The number of Palestinian civilian casualties is undermined by the alleged affiliation of the Gaza Health Ministry with Hamas, yet Israeli officials are still considered credible as they claim to uphold International Humanitarian Law while, as the document says, “…credible reports of alleged human rights abuses by Israeli security forces, including arbitrary or unlawful killings, enforced disappearance, torture, and serious abuses in conflict” emerge.

“Israel has a sophisticated system for identifying where civilians are located in order to try to minimize civilian harm. However, UN and humanitarian organizations have reported Israeli civilian harm mitigation efforts as inconsistent, ineffective, and inadequate, failing to provide protection to vulnerable civilians who cannot or chose not to relocate, including persons with disabilities, persons receiving medical treatment, children, and the infirm. Humanitarian organizations reported further that phone/SMS messages were ineffective during IDF-generated telecommunications blackouts, and civilians received insouciant notice, inaccurate or vague information on where people should go, and on safe evacuation routes.”

NSM-20, page 26

This paragraph alone is a clear indication of how Israel has violated international humanitarian law; blacking out telecommunications and then sending phone/SMS messages which detail where the next air strike would be is essentially the same thing as not notifying civilian populations at all. If Israeli drone footage and self-published IDF videos are not enough to prove that mitigating civilian casualties is not a priority of the Israeli government’s, it is evident from the short list of incidents included in the report on pages 23, 24 and 25.

However, if, according to the report, “IDF personnel are trained to U.S. standards on civilian harm mitigation,” the U.S. efforts to reduce civilian harm in Iraq should be indicative enough of this lack of concern.

Finally, Julia Borger at the Guardian writes, “The NSM-20 report found that it was ‘reasonable to assess’ that Israel had used US weapons in a way that was ‘inconsistent’ with international humanitarian law, but that there was not enough concrete evidence to link specific US-supplied weapons to violations.”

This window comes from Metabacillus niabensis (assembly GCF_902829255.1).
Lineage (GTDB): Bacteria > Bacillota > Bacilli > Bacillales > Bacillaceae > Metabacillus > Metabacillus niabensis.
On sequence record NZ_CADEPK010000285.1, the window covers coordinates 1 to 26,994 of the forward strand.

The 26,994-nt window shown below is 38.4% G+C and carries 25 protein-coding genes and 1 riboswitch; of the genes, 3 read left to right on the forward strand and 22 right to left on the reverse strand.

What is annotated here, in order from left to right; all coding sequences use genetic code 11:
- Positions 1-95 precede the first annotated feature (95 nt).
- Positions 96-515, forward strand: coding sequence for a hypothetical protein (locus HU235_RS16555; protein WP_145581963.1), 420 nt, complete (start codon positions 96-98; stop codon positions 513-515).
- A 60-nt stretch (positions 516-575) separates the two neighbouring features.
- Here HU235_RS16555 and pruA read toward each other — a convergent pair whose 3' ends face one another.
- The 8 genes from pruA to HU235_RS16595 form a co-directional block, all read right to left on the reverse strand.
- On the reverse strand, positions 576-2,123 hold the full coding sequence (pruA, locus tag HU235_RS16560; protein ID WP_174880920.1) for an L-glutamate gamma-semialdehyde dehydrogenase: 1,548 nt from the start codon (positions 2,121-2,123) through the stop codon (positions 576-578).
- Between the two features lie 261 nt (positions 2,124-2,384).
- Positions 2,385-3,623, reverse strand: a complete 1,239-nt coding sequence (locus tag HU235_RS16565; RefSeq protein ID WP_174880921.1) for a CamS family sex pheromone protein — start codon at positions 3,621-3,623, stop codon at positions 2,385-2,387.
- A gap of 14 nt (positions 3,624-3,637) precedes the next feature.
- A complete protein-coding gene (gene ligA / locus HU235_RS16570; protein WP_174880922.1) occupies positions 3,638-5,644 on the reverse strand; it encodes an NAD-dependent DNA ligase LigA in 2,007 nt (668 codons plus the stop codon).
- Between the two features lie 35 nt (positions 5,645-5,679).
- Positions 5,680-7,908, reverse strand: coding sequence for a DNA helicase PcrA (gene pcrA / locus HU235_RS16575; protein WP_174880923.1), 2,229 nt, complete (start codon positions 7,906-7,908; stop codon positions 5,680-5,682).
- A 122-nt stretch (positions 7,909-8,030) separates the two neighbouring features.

The report itself reads, “Limited information has been shared to date in response to USG inquiries regarding incidents under review to determine whether U.S. munitions were used in incidents involving civilian harm. However, certain Israeli-operated systems are entirely U.S.-origin (e.g., crewed attack aircraft) and are likely to have been involved in incidents that raise concerns about Israel’s IHL compliance.” Yet, there is evidence that U.S. munitions were just recently used in the bombing of displacement camps which claimed the lives of many Palestinians seeking shelter in what Israel had previously defined as a safe-zone.

As the situation in Palestine becomes more dire, and the apathy and malpractice of high-level U.S. executives more blatant, Josh Paul – former director of congressional and public affairs at the State Department’s Bureau of Political-Military Affairs – claimed that there would be more resignations to come.

“I cannot do my job in an environment in which specific people cannot be acknowledged as fully human, or where gender and human rights principles apply to some, but not to others, depending on their race.”

Alexander Smith, former contractor for USAid.

Read the full report here. The section on Israel ranges from pages 18-32.